As we wrap up the semester and head off to our various ways of celebrating the Holidays, I want to jot down a few thoughts about a question I have been pondering since the middle of September. When is good, good enough?
My department lost an amazing young professional suddenly to leukemia in mid-September. Literally, one day she was at work laughing and joking with all of us and the next day, she was in the hospital never to reawaken from a brain hemorrhage. When I reflect on the events leading up to her passing in the search of making some sense of things, I wonder if I missed some obvious signs things were not going well. She was burning the candle at both ends like many of us have done and are doing. She was trying to do it all and keep everyone happy. She would still be working when I would pack up and head for home most nights. I would encourage her to “go home” but it seemed to fall on deaf ears. I remember thinking, “Oh goodness, she reminds me of myself at that age”. She was our “go to” person and yet, did we “go to” her too much?
What responsibility do we have as supervisors and leaders to identify and help correct misconceptions of what is expected in our work environments. I don’t believe it is ever our intention to create workaholics or nurture this type of behavior. However, I do wonder if the search for bigger and better helps to feed behaviors we know are not healthy. What behaviors am I role modeling to the young professionals, especially women, I work with?
I know my concept of good enough has been impacted by my strengths [Ideation, Input, Learner, Deliberative, Intellection], my generational expectations, my past supervisors, my upbringing, and my gender. When it comes to my strengths, I can always find something to take a good thing to the next level. Why do a little when a lot is so much better? As a 50 year old Boomer/X-er my concept of good enough in the work place is influenced by whatever I need to do to make sure I’m competitive and meeting the expectations of those I work for and with. I have had supervisors who demanded a specific level of commitment to the job which included feeding my own workaholic tendencies. Both of my parents were high achievers and dedicated to their work and their family. As a third generation female college graduate, I grew up with traditional female roles and expectations, but with high priorities placed on independence and self-reliance. The collection of my life experiences and education have focused on skill development dedicated to moving from good to better, and then on to best. But when is good, good enough?
Our work environments are supercharged with words such as efficiencies, streamlining, and change. It seems as if we are continually asked to do more with less and yet, not cut or reshape what we are currently providing to help meet the demands of the “more”. I want to put forth the notion that it is time for us to evaluate the concept of bigger and better in our work environments and especially as it impacts those we supervise. Do we really need to make everything a grand production or can our organizations be happy with our best efforts? I believe our “I want it right now and I want it better than the last one” society feeds our bigger and better appetites. I try to groom the staff I supervise to be able to excel in the workplace by being creative and looking for ways to take “good to great”. Am I truly helping them to form strong work ethic habits or am I helping to create a group of professionals who are more focused on whatever it takes than on finding some kind of balance?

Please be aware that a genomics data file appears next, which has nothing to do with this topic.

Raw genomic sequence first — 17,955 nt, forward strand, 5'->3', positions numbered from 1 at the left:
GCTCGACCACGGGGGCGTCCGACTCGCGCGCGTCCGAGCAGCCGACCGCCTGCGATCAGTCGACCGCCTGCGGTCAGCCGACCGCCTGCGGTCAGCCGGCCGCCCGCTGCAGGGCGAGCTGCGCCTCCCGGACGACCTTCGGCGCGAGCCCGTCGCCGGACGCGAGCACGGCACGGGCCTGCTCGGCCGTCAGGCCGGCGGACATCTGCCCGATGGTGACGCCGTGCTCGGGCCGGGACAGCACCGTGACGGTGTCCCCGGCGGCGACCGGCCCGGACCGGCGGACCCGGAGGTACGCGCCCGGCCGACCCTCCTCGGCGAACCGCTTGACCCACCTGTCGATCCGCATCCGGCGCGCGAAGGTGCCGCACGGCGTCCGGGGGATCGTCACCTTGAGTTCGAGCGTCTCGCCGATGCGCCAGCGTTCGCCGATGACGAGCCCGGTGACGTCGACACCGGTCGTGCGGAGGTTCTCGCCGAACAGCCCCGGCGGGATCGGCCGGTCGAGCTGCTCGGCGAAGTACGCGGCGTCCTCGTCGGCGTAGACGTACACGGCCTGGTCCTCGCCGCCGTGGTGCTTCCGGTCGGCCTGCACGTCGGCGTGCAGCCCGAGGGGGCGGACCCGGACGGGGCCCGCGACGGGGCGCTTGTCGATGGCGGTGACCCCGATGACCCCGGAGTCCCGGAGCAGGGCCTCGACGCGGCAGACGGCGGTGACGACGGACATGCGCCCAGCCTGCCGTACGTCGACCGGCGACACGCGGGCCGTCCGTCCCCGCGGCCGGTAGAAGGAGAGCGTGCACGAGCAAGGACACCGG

This semester has been a struggle for me in trying to come to grips with a loss, while also trying to reevaluate what is truly important in my work environment. Can we instill the desire and teach the skills for continuous improvement without setting unattainable expectations which set staff members up for failure? Can we, as women in Student Affairs, make a commitment to keep an eye on all of our staff members but especially those up and coming women who are emulating what they think they have to do in order to be successful? I believe we can. I believe we have to in order to prepare the next generation to be committed but also balanced.
While I did not really set out to make this all about me, I do want to highlight my belief that the things that happen are often opportunities to reevaluate and provide reflection. Although it doesn’t seem so at the time, it is a precious gift. I want to make sure I’m challenging new professionals to find a balance between too much and not enough. I want to assess my work environment and guide our practice in a manner that provides exemplary service to our students and their parents/families without working folks into the ground. I want to be a supervisor who inspires the folks I work for and with to celebrate good while striving for better as simply an opportunity for growth and development. I believe this balance can happen and I believe we can be the impetus behind it.
I would love to hear from folks if you have developed strategies to help yourself and/or the staff members you work with/supervise find the bigger and better balance. Happy Holidays!D’aun Green, Ph.D. Senior Associate Managing Director, University Student Housing Texas Tech University